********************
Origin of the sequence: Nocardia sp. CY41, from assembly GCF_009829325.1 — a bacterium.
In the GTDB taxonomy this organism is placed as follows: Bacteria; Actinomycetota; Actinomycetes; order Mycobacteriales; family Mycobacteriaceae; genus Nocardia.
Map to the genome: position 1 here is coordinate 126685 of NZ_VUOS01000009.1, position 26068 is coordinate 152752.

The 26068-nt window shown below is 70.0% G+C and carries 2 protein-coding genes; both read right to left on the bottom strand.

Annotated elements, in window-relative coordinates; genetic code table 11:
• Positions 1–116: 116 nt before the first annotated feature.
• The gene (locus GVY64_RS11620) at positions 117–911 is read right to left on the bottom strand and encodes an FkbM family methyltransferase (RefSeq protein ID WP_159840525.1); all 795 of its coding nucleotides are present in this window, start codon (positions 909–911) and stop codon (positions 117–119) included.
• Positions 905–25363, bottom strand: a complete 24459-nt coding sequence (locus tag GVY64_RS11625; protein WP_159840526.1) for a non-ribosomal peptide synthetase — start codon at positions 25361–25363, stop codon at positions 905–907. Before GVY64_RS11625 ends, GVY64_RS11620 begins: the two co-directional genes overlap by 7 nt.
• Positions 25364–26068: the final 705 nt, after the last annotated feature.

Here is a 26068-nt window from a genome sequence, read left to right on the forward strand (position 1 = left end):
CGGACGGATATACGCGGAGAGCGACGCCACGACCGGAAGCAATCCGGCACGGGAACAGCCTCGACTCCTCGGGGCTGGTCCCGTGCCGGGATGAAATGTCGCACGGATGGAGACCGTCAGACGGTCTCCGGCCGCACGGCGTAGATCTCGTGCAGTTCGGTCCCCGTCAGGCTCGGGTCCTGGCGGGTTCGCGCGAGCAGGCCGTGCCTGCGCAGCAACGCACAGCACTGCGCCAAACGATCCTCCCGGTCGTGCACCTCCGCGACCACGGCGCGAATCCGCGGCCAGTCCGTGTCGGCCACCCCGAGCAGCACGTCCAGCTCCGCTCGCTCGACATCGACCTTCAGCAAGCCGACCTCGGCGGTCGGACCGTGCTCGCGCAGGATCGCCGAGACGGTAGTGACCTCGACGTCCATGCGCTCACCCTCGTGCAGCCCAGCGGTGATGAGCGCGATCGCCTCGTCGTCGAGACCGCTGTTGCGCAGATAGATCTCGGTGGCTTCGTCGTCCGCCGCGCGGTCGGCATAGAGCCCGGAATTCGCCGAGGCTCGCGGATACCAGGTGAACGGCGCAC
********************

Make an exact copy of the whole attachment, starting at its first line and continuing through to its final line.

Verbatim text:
Origin of the sequence: Nocardia sp. CY41, from assembly GCF_009829325.1 — a bacterium.
In the GTDB taxonomy this organism is placed as follows: Bacteria; Actinomycetota; Actinomycetes; order Mycobacteriales; family Mycobacteriaceae; genus Nocardia.
Map to the genome: position 1 here is coordinate 126685 of NZ_VUOS01000009.1, position 26068 is coordinate 152752.

The 26068-nt window shown below is 70.0% G+C and carries 2 protein-coding genes; both read right to left on the bottom strand.

Annotated elements, in window-relative coordinates; genetic code table 11:
• Positions 1–116: 116 nt before the first annotated feature.
• The gene (locus GVY64_RS11620) at positions 117–911 is read right to left on the bottom strand and encodes an FkbM family methyltransferase (RefSeq protein ID WP_159840525.1); all 795 of its coding nucleotides are present in this window, start codon (positions 909–911) and stop codon (positions 117–119) included.
• Positions 905–25363, bottom strand: a complete 24459-nt coding sequence (locus tag GVY64_RS11625; protein WP_159840526.1) for a non-ribosomal peptide synthetase — start codon at positions 25361–25363, stop codon at positions 905–907. Before GVY64_RS11625 ends, GVY64_RS11620 begins: the two co-directional genes overlap by 7 nt.
• Positions 25364–26068: the final 705 nt, after the last annotated feature.

Here is a 26068-nt window from a genome sequence, read left to right on the forward strand (position 1 = left end):
CGGACGGATATACGCGGAGAGCGACGCCACGACCGGAAGCAATCCGGCACGGGAACAGCCTCGACTCCTCGGGGCTGGTCCCGTGCCGGGATGAAATGTCGCACGGATGGAGACCGTCAGACGGTCTCCGGCCGCACGGCGTAGATCTCGTGCAGTTCGGTCCCCGTCAGGCTCGGGTCCTGGCGGGTTCGCGCGAGCAGGCCGTGCCTGCGCAGCAACGCACAGCACTGCGCCAAACGATCCTCCCGGTCGTGCACCTCCGCGACCACGGCGCGAATCCGCGGCCAGTCCGTGTCGGCCACCCCGAGCAGCACGTCCAGCTCCGCTCGCTCGACATCGACCTTCAGCAAGCCGACCTCGGCGGTCGGACCGTGCTCGCGCAGGATCGCCGAGACGGTAGTGACCTCGACGTCCATGCGCTCACCCTCGTGCAGCCCAGCGGTGATGAGCGCGATCGCCTCGTCGTCGAGACCGCTGTTGCGCAGATAGATCTCGGTGGCTTCGTCGTCCGCCGCGCGGTCGGCATAGAGCCCGGAATTCGCCGAGGCTCGCGGATACCAGGTGAACGGCGCAC